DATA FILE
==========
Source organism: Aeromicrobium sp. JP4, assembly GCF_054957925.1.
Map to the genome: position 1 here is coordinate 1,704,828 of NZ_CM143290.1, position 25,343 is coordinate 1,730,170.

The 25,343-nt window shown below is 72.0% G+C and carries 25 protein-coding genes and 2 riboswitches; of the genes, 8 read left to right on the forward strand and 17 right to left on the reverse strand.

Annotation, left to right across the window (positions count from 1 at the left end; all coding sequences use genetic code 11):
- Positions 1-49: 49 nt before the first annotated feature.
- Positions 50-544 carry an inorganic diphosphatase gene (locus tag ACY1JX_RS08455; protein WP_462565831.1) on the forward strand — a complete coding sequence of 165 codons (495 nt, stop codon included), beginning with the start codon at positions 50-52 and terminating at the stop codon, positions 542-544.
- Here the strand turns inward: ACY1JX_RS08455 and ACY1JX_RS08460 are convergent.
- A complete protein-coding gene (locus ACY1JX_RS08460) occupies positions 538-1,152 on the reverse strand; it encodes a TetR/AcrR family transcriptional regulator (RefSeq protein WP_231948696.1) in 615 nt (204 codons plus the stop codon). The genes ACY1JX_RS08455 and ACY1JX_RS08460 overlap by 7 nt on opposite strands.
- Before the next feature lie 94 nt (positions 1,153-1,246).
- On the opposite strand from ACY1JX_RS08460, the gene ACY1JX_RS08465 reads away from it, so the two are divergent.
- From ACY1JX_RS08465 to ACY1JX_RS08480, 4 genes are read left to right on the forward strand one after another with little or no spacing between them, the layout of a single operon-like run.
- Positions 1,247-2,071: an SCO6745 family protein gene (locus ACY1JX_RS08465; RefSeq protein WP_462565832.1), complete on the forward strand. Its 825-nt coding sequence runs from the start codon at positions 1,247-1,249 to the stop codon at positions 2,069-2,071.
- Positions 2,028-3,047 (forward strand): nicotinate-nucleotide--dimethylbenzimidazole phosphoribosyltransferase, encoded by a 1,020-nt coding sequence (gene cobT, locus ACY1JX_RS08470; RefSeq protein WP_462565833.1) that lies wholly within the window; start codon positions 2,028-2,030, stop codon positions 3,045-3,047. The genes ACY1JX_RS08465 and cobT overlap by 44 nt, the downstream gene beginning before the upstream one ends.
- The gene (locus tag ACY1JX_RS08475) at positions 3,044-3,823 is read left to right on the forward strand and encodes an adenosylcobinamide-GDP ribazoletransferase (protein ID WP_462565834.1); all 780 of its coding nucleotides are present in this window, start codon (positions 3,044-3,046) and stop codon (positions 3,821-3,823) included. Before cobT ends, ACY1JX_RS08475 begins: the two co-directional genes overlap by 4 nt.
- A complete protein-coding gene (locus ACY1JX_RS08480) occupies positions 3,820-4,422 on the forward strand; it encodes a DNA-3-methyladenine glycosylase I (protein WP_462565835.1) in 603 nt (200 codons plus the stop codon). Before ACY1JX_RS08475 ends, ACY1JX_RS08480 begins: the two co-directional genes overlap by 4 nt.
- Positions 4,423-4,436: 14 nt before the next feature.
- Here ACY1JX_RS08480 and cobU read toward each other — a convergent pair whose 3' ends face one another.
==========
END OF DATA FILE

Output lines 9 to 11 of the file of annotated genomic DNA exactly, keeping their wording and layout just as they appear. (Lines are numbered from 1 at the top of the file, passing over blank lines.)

- Before the next feature lie 94 nt (positions 1,153-1,246).
- On the opposite strand from ACY1JX_RS08460, the gene ACY1JX_RS08465 reads away from it, so the two are divergent.
- From ACY1JX_RS08465 to ACY1JX_RS08480, 4 genes are read left to right on the forward strand one after another with little or no spacing between them, the layout of a single operon-like run.